We all need to recognize that everyone has different styles of practice. We aren’t robots. There are a variety of ways to treat patients regardless of what the algorithm says (within reason of course).

Yoga, pilates and bouldering prn anxiety broski…

I’m not sure if it’s worth addressing. You know, many doctors have made medicine their life, therefore every action by a patient or colleague isn’t a work-decision but a personal attack on their person. Identifying with the mission of medicine makes sense, identifying with the job itself is a delusion.
If these docs didn’t have this identity then I think they would have no reason to live. It’s not intentional and they aren’t bad people, that’s important to remember. They just are really caught up in the identity of being a doctor and will fight anything that threatens it.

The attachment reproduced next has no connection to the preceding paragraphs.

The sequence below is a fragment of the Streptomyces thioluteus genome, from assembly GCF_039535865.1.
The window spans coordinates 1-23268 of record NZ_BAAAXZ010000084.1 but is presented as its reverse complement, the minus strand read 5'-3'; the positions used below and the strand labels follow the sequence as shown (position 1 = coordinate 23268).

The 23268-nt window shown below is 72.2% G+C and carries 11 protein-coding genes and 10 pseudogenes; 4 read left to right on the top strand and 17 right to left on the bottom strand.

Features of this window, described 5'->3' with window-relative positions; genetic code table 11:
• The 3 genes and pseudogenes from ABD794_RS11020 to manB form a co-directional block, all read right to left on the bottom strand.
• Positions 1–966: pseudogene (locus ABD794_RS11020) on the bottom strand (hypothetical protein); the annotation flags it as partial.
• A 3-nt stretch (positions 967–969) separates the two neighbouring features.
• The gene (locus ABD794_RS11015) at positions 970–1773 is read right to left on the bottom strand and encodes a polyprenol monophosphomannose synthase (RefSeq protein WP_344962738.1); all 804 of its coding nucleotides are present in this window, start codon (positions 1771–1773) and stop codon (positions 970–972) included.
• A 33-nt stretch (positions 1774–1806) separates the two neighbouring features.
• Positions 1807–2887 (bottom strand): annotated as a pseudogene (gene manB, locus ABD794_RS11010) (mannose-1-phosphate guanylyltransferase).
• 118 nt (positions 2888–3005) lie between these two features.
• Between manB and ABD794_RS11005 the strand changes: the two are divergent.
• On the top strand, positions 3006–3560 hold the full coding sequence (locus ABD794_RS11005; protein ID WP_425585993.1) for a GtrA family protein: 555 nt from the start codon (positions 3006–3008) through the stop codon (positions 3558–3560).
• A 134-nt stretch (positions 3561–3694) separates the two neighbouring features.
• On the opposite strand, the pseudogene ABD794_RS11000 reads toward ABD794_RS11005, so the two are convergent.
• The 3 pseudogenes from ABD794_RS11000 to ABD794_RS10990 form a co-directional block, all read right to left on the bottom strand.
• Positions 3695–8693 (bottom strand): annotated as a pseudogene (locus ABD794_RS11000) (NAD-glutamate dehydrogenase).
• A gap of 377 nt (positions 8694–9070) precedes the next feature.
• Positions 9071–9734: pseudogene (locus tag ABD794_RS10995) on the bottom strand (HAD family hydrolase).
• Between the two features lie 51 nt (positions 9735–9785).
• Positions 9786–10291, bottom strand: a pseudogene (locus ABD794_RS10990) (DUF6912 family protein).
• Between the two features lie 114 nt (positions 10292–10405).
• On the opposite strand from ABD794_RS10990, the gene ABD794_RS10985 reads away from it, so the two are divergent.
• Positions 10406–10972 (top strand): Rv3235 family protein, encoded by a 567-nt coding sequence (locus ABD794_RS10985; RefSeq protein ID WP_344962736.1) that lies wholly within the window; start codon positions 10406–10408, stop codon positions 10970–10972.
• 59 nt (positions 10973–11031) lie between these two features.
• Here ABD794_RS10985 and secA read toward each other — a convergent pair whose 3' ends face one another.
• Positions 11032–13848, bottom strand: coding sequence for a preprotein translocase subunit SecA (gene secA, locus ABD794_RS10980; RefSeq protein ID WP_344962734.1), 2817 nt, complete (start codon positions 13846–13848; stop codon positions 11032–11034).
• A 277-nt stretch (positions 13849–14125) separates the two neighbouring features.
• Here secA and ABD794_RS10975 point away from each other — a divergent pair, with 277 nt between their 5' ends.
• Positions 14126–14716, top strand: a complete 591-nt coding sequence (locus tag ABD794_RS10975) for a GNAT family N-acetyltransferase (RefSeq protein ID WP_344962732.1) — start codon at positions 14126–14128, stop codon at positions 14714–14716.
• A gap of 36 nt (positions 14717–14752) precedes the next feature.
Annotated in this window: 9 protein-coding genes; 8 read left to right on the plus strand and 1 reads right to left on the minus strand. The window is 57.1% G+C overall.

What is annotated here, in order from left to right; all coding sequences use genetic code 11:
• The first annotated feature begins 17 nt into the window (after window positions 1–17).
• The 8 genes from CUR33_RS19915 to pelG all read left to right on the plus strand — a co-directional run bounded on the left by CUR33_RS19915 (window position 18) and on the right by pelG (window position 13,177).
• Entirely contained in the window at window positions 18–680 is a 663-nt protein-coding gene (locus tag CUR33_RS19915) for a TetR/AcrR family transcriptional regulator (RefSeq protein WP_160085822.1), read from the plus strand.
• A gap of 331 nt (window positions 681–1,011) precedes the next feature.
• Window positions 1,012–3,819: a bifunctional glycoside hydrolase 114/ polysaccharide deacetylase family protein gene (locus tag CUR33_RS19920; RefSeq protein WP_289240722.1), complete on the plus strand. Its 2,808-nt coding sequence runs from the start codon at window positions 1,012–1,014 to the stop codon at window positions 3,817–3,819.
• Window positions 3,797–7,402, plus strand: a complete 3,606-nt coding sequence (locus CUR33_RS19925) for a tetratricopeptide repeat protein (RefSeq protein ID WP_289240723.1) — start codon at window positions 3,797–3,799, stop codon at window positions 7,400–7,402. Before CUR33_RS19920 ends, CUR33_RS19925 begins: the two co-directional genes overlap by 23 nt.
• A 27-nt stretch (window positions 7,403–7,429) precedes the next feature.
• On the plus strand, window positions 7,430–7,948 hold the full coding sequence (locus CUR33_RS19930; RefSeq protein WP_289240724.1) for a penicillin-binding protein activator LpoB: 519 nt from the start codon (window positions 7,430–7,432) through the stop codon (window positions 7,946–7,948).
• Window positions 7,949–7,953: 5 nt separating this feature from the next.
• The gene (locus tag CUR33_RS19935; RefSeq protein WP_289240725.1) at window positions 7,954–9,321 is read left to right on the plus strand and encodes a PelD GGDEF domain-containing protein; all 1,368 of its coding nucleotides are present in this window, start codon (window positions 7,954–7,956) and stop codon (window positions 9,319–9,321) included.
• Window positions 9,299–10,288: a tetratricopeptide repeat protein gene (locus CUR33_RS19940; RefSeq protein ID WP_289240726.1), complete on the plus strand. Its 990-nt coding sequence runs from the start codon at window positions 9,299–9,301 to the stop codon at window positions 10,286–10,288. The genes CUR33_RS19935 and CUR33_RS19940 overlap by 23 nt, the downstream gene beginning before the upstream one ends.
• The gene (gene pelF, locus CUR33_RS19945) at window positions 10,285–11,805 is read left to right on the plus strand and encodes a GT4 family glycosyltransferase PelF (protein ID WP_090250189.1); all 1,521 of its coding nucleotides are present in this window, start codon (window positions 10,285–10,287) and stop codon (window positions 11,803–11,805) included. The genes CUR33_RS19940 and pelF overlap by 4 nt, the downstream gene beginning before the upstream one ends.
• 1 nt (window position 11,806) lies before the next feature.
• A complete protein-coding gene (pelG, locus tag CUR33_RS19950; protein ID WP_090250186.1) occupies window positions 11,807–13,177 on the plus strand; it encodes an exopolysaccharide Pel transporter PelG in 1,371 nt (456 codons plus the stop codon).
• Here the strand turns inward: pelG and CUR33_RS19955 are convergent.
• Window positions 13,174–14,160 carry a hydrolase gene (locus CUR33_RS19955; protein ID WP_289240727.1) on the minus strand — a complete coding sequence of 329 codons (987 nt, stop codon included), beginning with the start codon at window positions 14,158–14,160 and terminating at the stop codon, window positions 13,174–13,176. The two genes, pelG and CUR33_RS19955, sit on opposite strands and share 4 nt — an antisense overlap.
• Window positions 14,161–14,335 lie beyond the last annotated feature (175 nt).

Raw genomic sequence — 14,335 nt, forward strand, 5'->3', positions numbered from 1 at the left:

So, I vote just leave those doctors be. Some will eventually realize that the battle isn’t worth it, others will go down with the ship or oscillate with the ups and downs of medicine.
I am sure that the doctor who saw my new-onset diabetic the next day must have thought I’m the dumbest ass doctor on the planet – in fact I just had a temporary moment of end-stage incompetency. It’s fine that the doctor reported the QA. I became more vigilant not because the case was reported to QA but because I found out about the outcome. You would have still sent the patient for less urgent toenail management.